This morning, I have coracles on the brain, thanks to Dave Bonta's post (complete with video) on his experience with coracles on his recent visit to Wales. I knew that ancient Celtic monks set off in little boats, but seeing modern people in a coracle made me think about those monks with new admiration.
Dave reminds us, "Though the ancient ocean-going coracles did probably have rudders (and according to The Voyage of St. Brendan, could be fitted with a sail), their relative unsteerability constituted part of their attraction to Celtic monks, for whom the ideal form of travel involved surrendering to the will of God and going wherever the winds and currents took them. Some of the more God-besotted ones set off without even an oar."
Without even an oar! As I watched the video, I thought, I'm not even sure an oar would help much, although obviously, with practice, perhaps it would get easier. And again, I'm thinking about all of these ideas and the kinds of symbols they present.
I think about those monks setting out, and I think about our modern selves, with our sense that we're in control--at least, until the recent events of the economic meltdown, many of us assumed we were in control. There have been times when I've wished that I had just given money away to the homeless. Even if they used it to buy alcohol, I'd have preferred that scenario to the one of corrupt bankers and Wall Street types stealing my money.
Actually, I'm being a bit disingenuous. I never was that invested in our economy. I simply do not make that kind of money. We bought our house in 1998, with a traditional 30 year loan, the way our parents did throughout the last part of 20th century. My investments, such as they were, lost a bit of ground, which they've since made up. So, for the most part, I didn't enjoy the 30% return rates of various markets, but neither did I suffer.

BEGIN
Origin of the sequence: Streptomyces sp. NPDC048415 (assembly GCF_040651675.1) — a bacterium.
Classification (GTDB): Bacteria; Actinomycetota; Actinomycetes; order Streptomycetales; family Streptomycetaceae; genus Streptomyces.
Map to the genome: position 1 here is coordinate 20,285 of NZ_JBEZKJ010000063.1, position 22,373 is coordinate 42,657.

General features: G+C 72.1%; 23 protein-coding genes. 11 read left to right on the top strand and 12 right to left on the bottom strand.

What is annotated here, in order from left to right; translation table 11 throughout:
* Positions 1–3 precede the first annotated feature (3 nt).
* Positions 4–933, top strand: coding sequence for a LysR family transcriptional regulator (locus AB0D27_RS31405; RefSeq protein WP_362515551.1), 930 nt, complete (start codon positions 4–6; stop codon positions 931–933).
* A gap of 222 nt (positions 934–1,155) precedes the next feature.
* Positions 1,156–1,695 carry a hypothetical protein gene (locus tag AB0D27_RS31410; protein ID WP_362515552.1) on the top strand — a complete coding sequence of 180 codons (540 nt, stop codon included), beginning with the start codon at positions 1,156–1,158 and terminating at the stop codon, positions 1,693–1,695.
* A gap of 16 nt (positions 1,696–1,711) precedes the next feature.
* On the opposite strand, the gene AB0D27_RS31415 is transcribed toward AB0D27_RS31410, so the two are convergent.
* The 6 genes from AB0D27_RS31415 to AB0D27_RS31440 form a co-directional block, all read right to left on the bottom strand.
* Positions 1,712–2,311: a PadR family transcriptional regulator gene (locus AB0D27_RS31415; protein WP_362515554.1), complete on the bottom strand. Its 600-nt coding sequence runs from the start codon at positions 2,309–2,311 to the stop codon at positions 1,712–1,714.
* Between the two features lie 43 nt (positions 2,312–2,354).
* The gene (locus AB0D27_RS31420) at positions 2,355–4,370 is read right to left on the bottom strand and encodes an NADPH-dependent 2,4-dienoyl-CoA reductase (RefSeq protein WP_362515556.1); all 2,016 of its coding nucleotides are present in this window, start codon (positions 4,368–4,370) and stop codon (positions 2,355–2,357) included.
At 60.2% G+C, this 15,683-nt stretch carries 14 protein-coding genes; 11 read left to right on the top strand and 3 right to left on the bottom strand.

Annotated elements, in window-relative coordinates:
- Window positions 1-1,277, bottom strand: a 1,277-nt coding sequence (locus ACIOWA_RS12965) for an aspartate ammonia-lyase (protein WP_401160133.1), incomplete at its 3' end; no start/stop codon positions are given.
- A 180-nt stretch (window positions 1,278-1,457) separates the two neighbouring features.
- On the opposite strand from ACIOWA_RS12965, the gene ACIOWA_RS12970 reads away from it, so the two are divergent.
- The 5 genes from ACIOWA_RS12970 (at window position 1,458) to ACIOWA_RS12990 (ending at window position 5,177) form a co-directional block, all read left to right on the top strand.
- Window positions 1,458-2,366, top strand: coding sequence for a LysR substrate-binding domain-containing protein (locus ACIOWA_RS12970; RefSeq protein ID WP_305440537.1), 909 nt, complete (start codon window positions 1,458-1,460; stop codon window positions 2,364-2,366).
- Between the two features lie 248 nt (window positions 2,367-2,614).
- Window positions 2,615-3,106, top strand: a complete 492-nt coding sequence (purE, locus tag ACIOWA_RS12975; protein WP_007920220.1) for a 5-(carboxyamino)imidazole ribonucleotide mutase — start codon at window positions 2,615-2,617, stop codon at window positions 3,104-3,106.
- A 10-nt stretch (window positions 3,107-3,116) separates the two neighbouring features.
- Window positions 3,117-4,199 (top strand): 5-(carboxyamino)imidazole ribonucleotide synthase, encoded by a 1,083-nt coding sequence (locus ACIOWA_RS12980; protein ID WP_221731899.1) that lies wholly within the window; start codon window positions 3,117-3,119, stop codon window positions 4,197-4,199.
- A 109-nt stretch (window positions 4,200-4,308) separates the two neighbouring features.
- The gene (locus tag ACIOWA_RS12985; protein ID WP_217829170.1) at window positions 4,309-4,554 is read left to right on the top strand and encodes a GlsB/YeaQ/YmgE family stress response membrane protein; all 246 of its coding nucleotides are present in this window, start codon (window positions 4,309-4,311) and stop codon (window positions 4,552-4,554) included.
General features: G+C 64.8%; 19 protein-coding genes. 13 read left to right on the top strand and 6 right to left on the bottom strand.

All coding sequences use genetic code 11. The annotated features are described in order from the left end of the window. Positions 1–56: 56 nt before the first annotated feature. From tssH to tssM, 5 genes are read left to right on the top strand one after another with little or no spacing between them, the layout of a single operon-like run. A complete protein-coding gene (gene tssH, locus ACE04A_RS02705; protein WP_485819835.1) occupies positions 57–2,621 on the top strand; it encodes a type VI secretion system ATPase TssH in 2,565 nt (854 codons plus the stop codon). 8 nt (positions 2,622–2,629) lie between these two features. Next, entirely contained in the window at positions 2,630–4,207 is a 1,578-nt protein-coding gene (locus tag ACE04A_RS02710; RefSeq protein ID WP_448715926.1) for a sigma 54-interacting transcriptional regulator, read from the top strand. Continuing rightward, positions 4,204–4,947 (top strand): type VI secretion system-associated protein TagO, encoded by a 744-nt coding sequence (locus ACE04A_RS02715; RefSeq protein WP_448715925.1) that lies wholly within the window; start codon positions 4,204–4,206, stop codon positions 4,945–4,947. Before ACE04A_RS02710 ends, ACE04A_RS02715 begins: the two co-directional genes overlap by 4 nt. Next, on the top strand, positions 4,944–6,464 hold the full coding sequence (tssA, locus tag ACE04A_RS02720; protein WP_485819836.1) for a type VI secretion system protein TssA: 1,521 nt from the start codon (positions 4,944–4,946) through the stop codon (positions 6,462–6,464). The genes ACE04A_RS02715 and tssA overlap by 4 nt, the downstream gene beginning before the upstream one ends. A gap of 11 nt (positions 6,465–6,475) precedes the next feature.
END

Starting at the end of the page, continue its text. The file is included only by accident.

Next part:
Still, all these events make me think about how much we middle class people like to think we're in charge of our destinies. Those Celtic monks knew better.
What would it feel like to completely turn my life over to God? How could I be sure it was God steering me and not some random current?
This week, I've been thinking about being a hospice chaplain, a real career change, not just adopting the practices of a hospice chaplain into my current workplace. Why am I having these thoughts?
At Synod Assembly, I said, "You know, if seminaries ever decided to make a buy-one-get-one-free special, my spouse and I would sign right up."
I've said that before, in a joking, breezy tone. But at Synod Assembly, I said it to a friend who said, "You know, there are programs in place . . . ." And we happened to be talking right in front of the Southern Seminary display, and a woman came right over to talk to us.
Yikes! What had I done? I backpedaled. I said, "Now, I wouldn't want to be a parish pastor."
"What kind of pastor would you like to be?" the woman asked.
"A hospice chaplain," I said.
Now why would I say that? I'm terrified of hospitals. I hate the thought of dying, even if it means I get to go to heaven--or to be more honest, I guess it's the process of dying that scares me deeply, death not so much.
But I've felt myself drawn to the idea of helping dying people with the transition to the other side, with the idea of providing comfort to the loved ones of the dying. It's worthy work. It seems like a career path that won't be outsourced to other countries. There will be continuing demand.
I'm always on the look out for nudges from the Holy Spirit. I want to be willing to go where God needs me to be. I want to launch my coracle with the faith of those ancient Celtic monks.
1 year ago